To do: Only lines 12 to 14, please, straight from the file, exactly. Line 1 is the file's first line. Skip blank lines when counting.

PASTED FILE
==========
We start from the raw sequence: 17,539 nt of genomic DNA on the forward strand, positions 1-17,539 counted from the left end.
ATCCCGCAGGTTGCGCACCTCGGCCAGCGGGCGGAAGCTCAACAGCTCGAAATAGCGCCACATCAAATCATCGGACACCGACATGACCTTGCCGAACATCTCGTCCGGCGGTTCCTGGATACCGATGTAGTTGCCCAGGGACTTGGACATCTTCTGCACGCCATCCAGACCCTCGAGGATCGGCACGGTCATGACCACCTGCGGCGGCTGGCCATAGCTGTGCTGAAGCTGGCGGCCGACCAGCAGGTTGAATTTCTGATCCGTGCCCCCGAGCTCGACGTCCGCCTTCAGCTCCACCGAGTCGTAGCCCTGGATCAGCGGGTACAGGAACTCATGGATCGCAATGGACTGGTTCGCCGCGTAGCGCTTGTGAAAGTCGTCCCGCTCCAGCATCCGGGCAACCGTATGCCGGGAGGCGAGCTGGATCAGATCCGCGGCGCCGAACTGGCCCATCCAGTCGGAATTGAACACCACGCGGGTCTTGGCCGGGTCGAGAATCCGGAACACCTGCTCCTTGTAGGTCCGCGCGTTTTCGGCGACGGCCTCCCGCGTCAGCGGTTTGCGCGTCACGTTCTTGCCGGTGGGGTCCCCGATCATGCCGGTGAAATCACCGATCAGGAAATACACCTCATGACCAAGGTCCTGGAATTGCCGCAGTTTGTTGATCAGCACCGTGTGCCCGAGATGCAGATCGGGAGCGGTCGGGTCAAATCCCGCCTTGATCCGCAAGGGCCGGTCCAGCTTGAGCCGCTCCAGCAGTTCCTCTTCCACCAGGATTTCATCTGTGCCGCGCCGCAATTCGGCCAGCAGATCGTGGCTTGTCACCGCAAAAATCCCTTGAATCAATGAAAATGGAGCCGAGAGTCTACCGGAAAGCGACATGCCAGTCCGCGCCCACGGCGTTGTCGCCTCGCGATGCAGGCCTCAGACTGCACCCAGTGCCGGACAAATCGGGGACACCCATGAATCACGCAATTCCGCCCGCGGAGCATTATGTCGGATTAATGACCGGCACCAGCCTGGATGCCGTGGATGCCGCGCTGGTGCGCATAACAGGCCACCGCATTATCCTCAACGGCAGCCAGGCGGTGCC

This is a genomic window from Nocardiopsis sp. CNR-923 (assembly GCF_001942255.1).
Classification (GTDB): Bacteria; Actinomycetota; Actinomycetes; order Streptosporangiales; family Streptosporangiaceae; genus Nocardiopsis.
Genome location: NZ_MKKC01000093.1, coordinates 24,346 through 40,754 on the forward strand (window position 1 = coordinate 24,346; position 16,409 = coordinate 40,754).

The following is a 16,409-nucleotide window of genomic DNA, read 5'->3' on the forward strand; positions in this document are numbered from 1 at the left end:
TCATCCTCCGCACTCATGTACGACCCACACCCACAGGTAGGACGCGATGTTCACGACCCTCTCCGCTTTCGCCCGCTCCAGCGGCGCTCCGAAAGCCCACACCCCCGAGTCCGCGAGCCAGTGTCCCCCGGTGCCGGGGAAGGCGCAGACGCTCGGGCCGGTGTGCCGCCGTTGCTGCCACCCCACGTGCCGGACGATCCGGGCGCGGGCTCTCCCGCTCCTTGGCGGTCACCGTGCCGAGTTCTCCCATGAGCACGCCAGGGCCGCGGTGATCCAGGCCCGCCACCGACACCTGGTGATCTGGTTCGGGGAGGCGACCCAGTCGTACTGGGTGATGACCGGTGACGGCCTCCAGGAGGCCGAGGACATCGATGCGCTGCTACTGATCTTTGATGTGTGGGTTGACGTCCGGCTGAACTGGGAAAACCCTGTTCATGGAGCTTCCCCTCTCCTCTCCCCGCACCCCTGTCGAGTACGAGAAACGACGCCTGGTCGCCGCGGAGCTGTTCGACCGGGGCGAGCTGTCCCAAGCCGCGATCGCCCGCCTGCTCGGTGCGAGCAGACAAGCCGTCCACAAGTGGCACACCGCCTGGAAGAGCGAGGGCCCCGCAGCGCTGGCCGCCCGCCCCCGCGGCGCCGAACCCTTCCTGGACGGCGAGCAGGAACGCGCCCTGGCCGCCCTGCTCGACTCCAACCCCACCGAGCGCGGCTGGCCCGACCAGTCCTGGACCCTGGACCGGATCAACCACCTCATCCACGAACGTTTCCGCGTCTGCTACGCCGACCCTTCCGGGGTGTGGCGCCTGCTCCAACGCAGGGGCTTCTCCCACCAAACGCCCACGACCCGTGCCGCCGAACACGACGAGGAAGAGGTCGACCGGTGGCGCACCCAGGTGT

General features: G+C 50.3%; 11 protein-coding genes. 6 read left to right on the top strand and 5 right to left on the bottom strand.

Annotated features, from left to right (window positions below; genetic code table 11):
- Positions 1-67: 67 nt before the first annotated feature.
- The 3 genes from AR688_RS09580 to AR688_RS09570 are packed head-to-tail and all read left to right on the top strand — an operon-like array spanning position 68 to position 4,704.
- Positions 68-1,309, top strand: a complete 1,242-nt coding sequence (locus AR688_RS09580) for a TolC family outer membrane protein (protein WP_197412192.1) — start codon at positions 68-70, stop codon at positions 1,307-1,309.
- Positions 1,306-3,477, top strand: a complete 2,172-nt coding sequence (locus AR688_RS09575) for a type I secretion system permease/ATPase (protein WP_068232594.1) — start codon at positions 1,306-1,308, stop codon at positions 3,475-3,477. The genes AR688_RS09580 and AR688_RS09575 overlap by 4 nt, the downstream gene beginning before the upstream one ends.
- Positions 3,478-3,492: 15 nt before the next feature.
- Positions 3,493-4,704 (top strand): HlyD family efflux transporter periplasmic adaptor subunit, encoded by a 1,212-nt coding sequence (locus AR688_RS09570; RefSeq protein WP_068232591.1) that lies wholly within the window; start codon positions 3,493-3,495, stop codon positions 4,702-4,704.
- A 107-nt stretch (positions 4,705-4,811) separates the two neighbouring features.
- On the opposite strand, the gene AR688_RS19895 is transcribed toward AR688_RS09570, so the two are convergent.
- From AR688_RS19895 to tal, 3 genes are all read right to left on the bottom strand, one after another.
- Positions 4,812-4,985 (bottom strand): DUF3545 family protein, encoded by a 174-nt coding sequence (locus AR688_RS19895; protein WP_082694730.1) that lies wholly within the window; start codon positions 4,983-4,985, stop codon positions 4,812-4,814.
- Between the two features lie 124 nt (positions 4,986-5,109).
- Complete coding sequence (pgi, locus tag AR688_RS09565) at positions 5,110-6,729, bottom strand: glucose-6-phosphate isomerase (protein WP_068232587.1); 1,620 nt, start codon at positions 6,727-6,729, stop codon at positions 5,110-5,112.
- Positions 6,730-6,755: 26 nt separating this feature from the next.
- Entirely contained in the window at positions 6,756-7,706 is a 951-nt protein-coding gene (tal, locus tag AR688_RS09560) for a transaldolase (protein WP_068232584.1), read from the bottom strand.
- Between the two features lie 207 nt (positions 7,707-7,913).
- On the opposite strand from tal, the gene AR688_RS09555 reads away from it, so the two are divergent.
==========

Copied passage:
- Positions 68-1,309, top strand: a complete 1,242-nt coding sequence (locus AR688_RS09580) for a TolC family outer membrane protein (protein WP_197412192.1) — start codon at positions 68-70, stop codon at positions 1,307-1,309.
- Positions 1,306-3,477, top strand: a complete 2,172-nt coding sequence (locus AR688_RS09575) for a type I secretion system permease/ATPase (protein WP_068232594.1) — start codon at positions 1,306-1,308, stop codon at positions 3,475-3,477. The genes AR688_RS09580 and AR688_RS09575 overlap by 4 nt, the downstream gene beginning before the upstream one ends.
- Positions 3,478-3,492: 15 nt before the next feature.